However, what the regulation does not say is what a successful demonstration of compliance looks like.  Does the flight crew have to undergo the anticipated stresses?  How many times?  To what level of reliability?  Nine times out of ten?  99 times out of 100?  The answers to these questions may reveal hidden costs of the regulation.  While each applicant gets to make his case for his vehicle, operators of similar vehicles should be treated similarly.  One crew member should not be required to undergo hours of high acceleration while another one is subjected to only minutes.

Consistency and fairness suggest that these unwritten “requirements” be made public. If the FAA finds one method of demonstrating compliance acceptable for certain circumstances, it could let everyone else know by publishing that method in an advisory circular. (The Administrative Procedure Act also requires the publication of an agency’s opinions.) Then, other operators with a similar flight profile would know that they could follow that method without long talks with the agency.  Alternatively, that same operator might have something less costly in mind and could go to the FAA and makes it case for using a different demonstration.  That demonstration could also be shared.  Publication, of course, carries concerns regarding proprietary information, but those can be worked out.

None of this is to suggest that performance standards aren’t awesome.  They are, but no one should lose sight of the question of how much advance notice is necessary regarding the demonstrations of compliance.

*”New” is a relative term.  In the regulatory world, “new” can span a couple decades.

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An Agency’s Rulemaking Priorities for Space Transportation

An agency’s notice of proposed rulemaking (an NPRM) does not get written overnight. An agency must identify a problem, come up with its proposed solution, justify it by explaining the legality and need for it in an explanatory preamble, and subject it to a regulatory evaluation, which is bureaucrat-speak for an analysis of the costs and benefits of the proposed requirements.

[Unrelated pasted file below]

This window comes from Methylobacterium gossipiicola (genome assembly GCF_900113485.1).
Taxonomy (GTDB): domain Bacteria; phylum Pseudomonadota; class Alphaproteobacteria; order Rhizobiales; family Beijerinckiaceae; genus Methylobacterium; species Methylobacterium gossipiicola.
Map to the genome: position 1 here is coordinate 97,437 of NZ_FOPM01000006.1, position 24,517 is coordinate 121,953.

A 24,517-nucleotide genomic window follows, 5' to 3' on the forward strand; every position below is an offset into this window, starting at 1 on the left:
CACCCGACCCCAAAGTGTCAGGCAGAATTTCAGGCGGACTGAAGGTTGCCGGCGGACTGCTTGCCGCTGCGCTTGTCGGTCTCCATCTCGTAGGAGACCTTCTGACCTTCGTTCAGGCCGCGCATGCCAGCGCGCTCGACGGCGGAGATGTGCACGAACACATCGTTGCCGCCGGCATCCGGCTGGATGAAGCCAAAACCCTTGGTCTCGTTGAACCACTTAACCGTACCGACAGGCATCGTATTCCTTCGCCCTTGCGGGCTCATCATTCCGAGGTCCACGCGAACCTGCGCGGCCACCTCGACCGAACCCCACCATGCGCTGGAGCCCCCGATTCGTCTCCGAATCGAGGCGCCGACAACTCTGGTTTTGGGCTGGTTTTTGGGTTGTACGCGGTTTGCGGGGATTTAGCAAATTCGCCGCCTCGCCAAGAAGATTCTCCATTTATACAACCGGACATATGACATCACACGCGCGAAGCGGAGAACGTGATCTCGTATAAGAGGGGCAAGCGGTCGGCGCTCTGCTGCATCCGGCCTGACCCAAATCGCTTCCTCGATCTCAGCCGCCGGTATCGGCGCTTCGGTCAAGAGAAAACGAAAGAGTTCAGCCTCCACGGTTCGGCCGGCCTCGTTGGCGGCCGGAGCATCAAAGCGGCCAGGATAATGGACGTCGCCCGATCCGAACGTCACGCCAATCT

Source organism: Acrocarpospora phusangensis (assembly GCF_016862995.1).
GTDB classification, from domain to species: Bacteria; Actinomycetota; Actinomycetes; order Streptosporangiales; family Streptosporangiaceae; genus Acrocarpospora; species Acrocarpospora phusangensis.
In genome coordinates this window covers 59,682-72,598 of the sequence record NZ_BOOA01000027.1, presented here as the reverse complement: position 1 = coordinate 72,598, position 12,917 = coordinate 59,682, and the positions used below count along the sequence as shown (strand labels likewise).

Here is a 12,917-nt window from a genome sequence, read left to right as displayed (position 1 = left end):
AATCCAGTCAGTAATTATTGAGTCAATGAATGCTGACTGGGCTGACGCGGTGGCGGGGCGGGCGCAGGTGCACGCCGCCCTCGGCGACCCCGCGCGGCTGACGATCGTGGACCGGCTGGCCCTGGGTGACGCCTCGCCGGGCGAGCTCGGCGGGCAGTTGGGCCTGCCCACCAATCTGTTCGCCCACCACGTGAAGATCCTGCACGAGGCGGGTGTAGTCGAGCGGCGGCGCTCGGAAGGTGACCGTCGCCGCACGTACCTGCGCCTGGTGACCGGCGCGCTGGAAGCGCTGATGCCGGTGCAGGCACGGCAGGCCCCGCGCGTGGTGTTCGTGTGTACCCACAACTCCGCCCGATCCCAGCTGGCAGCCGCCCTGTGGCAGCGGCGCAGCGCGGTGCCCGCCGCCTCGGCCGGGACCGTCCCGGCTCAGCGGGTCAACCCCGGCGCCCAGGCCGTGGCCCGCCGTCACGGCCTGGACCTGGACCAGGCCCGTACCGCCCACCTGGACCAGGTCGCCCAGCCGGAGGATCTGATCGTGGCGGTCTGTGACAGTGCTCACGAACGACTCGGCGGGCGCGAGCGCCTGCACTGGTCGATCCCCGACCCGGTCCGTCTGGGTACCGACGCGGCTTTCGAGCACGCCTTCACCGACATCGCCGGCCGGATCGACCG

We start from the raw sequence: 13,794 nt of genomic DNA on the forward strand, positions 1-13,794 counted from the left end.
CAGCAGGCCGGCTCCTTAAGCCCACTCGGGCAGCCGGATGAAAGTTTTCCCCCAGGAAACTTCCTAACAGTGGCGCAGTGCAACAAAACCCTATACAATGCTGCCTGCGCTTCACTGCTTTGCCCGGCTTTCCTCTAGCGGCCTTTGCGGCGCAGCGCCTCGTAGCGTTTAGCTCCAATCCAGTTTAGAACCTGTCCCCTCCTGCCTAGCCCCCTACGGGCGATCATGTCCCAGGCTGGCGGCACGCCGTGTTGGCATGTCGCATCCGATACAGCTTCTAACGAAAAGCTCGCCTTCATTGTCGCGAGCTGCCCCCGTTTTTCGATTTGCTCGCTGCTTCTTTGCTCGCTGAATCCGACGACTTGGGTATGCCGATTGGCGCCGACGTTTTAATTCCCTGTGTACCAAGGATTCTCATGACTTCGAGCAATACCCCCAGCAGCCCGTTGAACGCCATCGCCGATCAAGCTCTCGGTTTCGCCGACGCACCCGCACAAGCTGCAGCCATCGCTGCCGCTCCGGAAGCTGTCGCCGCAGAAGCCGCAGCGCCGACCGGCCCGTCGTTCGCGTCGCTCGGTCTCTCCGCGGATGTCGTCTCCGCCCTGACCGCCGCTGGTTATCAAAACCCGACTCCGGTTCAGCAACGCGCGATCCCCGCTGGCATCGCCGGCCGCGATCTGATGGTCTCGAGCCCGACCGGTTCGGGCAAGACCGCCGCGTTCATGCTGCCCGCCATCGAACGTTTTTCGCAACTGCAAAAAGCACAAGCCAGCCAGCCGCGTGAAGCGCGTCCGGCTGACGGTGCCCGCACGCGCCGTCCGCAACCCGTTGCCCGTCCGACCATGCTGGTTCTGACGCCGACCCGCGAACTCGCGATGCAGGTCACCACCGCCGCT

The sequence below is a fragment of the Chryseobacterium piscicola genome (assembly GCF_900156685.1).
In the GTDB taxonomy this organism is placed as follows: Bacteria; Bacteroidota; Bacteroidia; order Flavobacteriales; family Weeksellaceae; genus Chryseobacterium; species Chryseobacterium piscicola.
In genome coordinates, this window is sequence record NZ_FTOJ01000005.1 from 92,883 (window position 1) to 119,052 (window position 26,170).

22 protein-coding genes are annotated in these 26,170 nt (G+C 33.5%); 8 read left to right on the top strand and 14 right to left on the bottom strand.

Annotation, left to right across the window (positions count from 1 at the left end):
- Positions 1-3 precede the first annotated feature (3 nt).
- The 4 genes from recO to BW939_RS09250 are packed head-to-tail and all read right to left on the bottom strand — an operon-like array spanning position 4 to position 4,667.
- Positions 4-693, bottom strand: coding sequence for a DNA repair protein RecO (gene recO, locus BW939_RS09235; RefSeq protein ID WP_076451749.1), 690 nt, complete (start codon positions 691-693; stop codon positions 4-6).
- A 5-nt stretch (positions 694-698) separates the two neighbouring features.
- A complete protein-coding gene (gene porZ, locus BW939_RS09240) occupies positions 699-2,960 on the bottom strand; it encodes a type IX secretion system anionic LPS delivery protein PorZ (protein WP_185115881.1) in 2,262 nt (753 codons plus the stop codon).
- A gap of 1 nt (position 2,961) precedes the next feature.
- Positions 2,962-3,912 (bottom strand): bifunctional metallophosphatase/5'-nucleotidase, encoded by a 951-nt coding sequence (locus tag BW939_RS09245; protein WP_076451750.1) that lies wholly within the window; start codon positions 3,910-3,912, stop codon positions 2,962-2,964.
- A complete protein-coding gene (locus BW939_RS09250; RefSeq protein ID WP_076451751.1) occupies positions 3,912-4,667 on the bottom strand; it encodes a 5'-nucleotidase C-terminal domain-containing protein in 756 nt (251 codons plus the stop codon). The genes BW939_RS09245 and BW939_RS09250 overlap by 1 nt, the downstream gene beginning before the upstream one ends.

Sometimes the public and industry are surprised by an NPRM. They don’t need to be. A Unified Agenda provides the public a way to learn about an agency’s rulemaking priorities. The Unified Agenda reports regulatory and deregulatory activities under development in the agencies of the federal government, but not Congress. Fall editions provide The Regulatory Plan, in which agencies state their regulatory priorities and identify their most significant regulatory activities in the coming year. An agency may also list long-term actions scheduled for more than 12 months away. They may list completed actions as well.

This page provides a space for inputting the agency you are interested in. The FAA is in the Department of Transportation, so I selected that, and it took me here. I scrolled down, and noticed rulemakings addressing both aviation and space. There is one, for example, for a rulemaking on Reciprocal Waivers of Claims for Licensed or Permitted Launch and Reentry Activities. If you click on the linked RIN number and scroll down, you’ll see that it shows links to the Federal Register notices for the NPRM and for a re-opening of the comment period. There is no link to a final rule, but it’s always good to check–using the search engine of your choice. It turns out that the final rule has been published, and may be found here.

The list contains other space rules, including one addressing risk (which we know is out as a final rule, too), civil penalties (which we can tell apply to space because the summary refers to part 460 of the Title 14 of the Code of Federal Regulations (CFR)), orbital debris (in which the FAA proposes to align its requirements with government guidelines and practices), procedures and equivalent level of safety determinations (which we know because the summary contains numerous citations to parts of 14 C.F.R. chapter III), and flight restrictions in the proximity of launch and reentry operations (which relies on the Federal Aviation Act for its authority).

From this exploration we can see that the Unified Agenda is a useful tool. It may not always provide the latest information, so double checking the status of any given item is a good idea.